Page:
I guess that’s worn everybody out with my week!  As usual I’m saying thank you to Cate of Show My Face for coming up with the idea of Six word Saturday, though I know I abuse it.  She’d love you to join in.  The details are in the link and in the banner at the top of the page.  Thanks for reading, and please, if you have the stamina, come back next week.

Steam’s up in North Yorkshire

What is the magic of the steam train?  I’m not sure, but if North York Moors Railway knew the answer, they’d bottle it.  Noisy, smelly, sooty – not the adjectives you’d normally associate with a top class tourist attraction, but on a sunny spring morning in Grosmont, the air positively thrums with excitement.  Celebrating 60 years this year, the North York Moors Railway is an unqualified success story.

“The Green Knight” arrives at Grosmont

I was enjoying the best of all possible worlds because I was riding the train from Grosmont to Goathland, and walking back, with my Nordic walking friends.  Arriving on the platform around 11am, there was an air of serenity and calm.  The view along the platform spoke of all the delights of England’s green and pleasant land.  Unhurriedly purchasing a ticket, I gazed around.  The pretty blue benches were inviting, but I knew that if I sat down I could be tempted to lose the remainder of the day.

A peaceful start at Grosmont

An empty platform

Delicious coffee smells filled the air, and a couple of my ever hungry walking pals wolfed down bacon and sausage sarnies.  A tempting array of scones and cakes sat on the counter of the café.

One minute the platform was empty, the next there was a bustle of people and cameras everywhere.  “It’s coming!”  Sure enough, a loud toot and a hiss heralded the arrival of “The Green Knight”, majestically rolling towards the platform.  The cream and maroon carriages gleamed.  Hastily snapping away, along with everybody else who wanted to capture a piece of the moment, I scrambled on board just in time.  “Tickets please”, that familiar cry, then we were enveloped in ink blackness as we chugged into the tunnel.  Jokes about “Murder on the Orient Express” were bandied around, till we emerged unscathed into the sunlight.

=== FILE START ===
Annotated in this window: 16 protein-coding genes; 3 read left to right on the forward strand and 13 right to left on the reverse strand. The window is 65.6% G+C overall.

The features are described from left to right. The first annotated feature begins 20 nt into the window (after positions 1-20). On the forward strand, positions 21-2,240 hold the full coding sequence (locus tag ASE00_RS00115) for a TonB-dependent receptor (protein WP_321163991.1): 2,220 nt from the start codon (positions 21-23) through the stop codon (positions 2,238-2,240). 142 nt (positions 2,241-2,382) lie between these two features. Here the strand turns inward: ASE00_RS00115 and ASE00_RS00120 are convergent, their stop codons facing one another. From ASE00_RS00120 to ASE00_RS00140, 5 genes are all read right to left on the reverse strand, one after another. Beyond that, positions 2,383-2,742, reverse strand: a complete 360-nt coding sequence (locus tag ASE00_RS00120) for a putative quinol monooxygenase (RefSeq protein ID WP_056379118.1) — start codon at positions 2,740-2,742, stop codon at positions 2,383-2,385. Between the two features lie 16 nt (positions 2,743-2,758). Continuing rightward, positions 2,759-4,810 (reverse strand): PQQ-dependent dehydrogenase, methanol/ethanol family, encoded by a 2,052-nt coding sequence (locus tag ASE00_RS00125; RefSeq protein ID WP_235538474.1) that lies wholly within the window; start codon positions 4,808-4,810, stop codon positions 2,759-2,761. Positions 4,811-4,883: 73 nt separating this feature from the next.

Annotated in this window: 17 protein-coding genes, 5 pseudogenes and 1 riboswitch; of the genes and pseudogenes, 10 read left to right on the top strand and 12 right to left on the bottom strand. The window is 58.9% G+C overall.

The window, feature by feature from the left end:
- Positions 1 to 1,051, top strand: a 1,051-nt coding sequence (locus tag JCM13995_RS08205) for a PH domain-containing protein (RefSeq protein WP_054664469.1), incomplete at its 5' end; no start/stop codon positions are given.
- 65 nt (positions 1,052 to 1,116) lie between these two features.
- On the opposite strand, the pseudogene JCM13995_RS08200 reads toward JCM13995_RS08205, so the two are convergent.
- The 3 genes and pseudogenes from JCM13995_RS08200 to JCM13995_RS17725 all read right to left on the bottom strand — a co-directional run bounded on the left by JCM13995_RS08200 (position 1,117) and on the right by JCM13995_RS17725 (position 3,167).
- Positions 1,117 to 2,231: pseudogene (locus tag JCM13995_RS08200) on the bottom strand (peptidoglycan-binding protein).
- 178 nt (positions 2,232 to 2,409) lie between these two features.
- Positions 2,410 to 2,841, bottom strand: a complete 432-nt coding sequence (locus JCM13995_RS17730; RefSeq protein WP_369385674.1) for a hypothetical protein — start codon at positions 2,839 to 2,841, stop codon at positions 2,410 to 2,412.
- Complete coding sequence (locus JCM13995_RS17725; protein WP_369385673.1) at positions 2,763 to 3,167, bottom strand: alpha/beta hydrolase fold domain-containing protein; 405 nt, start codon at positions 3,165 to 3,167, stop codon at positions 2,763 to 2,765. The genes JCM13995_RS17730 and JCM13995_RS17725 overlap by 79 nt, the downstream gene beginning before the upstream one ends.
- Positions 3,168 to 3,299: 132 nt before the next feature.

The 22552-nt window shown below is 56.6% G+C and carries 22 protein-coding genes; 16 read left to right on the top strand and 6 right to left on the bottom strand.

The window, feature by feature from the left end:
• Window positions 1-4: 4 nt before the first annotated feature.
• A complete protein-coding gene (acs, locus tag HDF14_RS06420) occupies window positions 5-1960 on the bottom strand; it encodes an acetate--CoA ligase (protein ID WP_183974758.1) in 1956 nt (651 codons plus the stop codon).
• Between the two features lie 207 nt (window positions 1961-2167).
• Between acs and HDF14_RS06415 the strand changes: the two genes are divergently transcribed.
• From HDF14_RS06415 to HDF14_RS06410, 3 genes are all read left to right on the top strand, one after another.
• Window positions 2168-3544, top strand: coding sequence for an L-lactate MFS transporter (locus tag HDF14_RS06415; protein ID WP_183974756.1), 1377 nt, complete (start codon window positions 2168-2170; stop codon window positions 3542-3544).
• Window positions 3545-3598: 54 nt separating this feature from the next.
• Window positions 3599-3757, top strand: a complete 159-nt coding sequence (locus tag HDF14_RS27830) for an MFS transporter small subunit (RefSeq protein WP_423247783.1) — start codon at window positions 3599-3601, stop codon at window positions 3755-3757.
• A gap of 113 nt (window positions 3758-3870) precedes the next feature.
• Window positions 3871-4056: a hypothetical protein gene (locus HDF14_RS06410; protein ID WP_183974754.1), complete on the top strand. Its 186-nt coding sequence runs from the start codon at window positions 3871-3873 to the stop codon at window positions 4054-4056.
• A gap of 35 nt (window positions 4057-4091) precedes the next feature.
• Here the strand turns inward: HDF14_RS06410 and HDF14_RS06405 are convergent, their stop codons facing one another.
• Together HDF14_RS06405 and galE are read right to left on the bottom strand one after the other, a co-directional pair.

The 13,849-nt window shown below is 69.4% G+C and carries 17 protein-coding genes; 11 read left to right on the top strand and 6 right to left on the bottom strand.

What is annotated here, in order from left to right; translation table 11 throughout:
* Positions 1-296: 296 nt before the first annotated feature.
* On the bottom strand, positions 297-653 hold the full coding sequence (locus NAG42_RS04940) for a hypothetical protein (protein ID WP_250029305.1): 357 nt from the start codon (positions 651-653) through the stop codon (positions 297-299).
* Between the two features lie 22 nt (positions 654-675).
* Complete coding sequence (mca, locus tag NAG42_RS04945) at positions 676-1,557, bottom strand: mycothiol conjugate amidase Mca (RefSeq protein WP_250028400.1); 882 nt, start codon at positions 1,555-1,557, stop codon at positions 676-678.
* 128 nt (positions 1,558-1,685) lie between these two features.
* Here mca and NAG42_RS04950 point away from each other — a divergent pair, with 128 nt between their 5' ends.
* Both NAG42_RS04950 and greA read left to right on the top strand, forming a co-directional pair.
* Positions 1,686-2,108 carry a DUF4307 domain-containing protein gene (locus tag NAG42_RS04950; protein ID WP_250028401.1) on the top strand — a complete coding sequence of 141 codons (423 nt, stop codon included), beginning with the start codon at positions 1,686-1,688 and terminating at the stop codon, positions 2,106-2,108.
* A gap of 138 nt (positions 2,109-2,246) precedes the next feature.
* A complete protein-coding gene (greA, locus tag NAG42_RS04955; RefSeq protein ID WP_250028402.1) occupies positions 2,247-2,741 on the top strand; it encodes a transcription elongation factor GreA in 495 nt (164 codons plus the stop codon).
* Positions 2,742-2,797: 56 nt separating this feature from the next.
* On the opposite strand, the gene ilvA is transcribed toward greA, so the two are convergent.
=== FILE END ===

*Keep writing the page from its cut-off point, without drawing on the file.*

Where did everybody come from?

Arriving at Goathland

Milk churns in waiting

I felt unbelievably lucky to be witnessing this idyllic scenery on such a beautiful day.  All too soon it was time to alight at Goathland, carriage doors slamming and the guard scurrying about.  Reluctantly I left the gentle monster and was herded up and counted by our walk leader.

Another treat was in store.  With a fair level of fitness between us, it had been decided that we would walk to Mallyan Spout, and then join the popular Rail Trail along the River Esk.  Goathland is “Heartbeat” territory, the scene of a popular TV series, and as such always busy.  Many people simply ride the train and stroll around the village.  There are just enough public houses, shops and cafes to cater for everyone, and the village green is pure England.  Not for us the tempting benches.  I doubt if we’d have found a space anyway.

The pastoral scene on the village green, Goathland

Too-wit, too-whoo!

Always when you’re out walking, you know that if at first you’re heading downwards, there will be a price to pay.  There are many steps down to Mallyan Spout, and the scramble across the rocks to a viewing point can be challenging, but the amount of rain in recent times had guaranteed that the waterfall would be at its best.  So it proved.  Satisfied with our efforts so far, we stopped by the river for our picnic, and to exchange tips with passersby.

Sparkling River Esk

Mallyan Spout waterfall

Perfect for a picnic

Time to move on at a leisurely pace, because, of course, the climb was coming.  Several of the walkers are in their seventies but they’re a lively and determined bunch, and we had soon earned our reward of a level track to pursue our way back to Grosmont.  The Rail Trail is easy walking and can be accomplished by most people.  I love to follow a river, and the occasional glimpse and sound of a passing steam train has necks craning to see.  The grass verges were laced with tiny blue forget-me-nots and great swathes of wild garlic swamped the senses.

Before long we were looking down on Grosmont, and the trail ended by the Old School House, now an attractive restaurant.  A cool drink had certainly been earned and it was lovely to slip the boots off and while away an hour.  The gates of the level crossing heralded the comings and goings of the steam giants, but when we returned to the platform en route for the car park and home, all was again peaceful and quiet.  Just time for a quick peak in the “ladies room”.